Elk River, Fernie BC – 8 rivers in 8 days part II

Leap of Faith Falls, Elk River, BC

The second part of our trip to BC found us being enticed further and further from our plan of going to Squamish. Hanging out with Tarquino in Golden, we heard that the Toby river was at a good level, and was a classic that we shouldn’t miss. It lived up to it’s promise: amazing scenery and great rapids. Unfortunately, we were too busy paddling the rapids, figuring out the tricky portage, and checking out the wild scenery to take any pictures! The Toby changes from an alpine setting, to tiny slot canyons, to southwestern style hoodoos in just 10 miles. They call it the 7 canyons run, but they must’ve been counting in metric, ’cause we thought there were more than that!

Glen dropping in
We we’re lucky enough to catch up with Jamie and Val as they were setting shuttle for the Toby, and had a great day paddling with them. Their buddies Glen and Bryce joined us for day two, and then they all said, “well if you’re this close you might as well come on down to the Elk as well.”

Bryce in the canyon approaching the falls
So with Squamish and coastal BC getting ever farther away, we headed down to just outside of Fernie to get on the Leap of Faith section of the Elk.

Darcy making the falls look tall
The Elk is a classic, with reliable dam release water letting you paddle at least some sections all summer long. The canyon has beautiful, super committing steep walls, and the river is a real juxtaposition from the hydro/logging industry that’s all over the banks on top. In fact, you have to tread lightly between keep out/no trespassing signs to get in and out of the river.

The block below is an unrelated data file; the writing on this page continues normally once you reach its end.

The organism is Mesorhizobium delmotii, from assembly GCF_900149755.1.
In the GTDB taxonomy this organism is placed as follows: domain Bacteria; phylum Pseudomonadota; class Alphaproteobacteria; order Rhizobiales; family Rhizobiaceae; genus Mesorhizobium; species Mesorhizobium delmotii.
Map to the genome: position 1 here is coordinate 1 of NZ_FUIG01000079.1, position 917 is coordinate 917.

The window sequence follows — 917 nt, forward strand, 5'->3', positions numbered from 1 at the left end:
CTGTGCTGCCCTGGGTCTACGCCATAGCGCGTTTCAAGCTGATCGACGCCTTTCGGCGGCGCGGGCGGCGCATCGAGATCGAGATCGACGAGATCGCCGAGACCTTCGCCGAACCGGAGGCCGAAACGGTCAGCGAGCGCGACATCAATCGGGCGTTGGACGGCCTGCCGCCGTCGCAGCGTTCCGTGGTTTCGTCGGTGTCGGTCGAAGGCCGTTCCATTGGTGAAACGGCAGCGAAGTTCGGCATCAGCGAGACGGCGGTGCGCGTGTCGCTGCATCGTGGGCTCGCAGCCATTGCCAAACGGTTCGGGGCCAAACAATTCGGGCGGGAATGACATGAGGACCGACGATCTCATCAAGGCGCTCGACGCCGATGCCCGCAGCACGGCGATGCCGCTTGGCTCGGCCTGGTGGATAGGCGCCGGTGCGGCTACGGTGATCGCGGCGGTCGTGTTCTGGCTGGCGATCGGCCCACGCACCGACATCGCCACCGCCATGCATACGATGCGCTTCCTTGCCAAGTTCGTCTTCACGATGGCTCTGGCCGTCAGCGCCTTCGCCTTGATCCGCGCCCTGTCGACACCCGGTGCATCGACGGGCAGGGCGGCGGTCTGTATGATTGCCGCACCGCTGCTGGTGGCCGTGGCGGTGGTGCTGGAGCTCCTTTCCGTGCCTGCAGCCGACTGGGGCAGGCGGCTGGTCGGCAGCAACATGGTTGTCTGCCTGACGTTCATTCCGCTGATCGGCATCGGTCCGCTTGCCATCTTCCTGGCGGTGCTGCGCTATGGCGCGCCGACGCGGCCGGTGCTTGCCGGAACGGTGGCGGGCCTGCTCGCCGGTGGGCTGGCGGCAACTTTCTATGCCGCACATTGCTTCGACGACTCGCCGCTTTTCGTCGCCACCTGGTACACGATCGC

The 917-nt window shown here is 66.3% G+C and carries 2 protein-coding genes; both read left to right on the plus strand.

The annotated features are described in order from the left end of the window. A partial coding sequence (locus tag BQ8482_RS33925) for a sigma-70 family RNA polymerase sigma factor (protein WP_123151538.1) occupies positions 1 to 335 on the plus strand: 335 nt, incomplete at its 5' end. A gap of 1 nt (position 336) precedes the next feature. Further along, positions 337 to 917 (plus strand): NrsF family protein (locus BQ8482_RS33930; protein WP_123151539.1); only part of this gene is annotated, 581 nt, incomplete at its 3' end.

Don putting his head in the water so he doesn’t have to see the landing
The adrenaline start to the Middle Elk is to seal launch in right above Leap of Faith. Again, it may be a conversion problem, but I think it’s a bit taller than the 40 feet that people say it is. But it’s beautifully shaped, and has a great landing. The entire setting is super cool: a tight slot canyon feeds out into a huge amphitheater-like plunge pool. It’s a lot like Pusuno Falls in Ecuador, but on a larger scale.

Below the falls, entering the Middle Elk
It was a rare treat to paddle with four boaters who all knew the lines, so Darcy and I got to kick back and be guided. It was pretty sweet.

Tarquino and Darcy on the Kicking Horse
Our plan was to see Tarquino again and retrace our steps back through Revelstoke to Whistler, but Google Maps said the fastest way from Fernie to Whistler was via the US, I-90 and Seattle! So we dropped down into Montana, got to turn the data back on our smart phones, and are heading the fast (and cheaper gas) way to Vancouver.
This trip has already been all about Plan B, but now we think we’ll actually make it to Squamish. More to come when we get there!

Thanks to Glen Carpenter for the photos of Darcy and I going over the falls. Great boating with all you folks we met up with in BC.

Another Plan B
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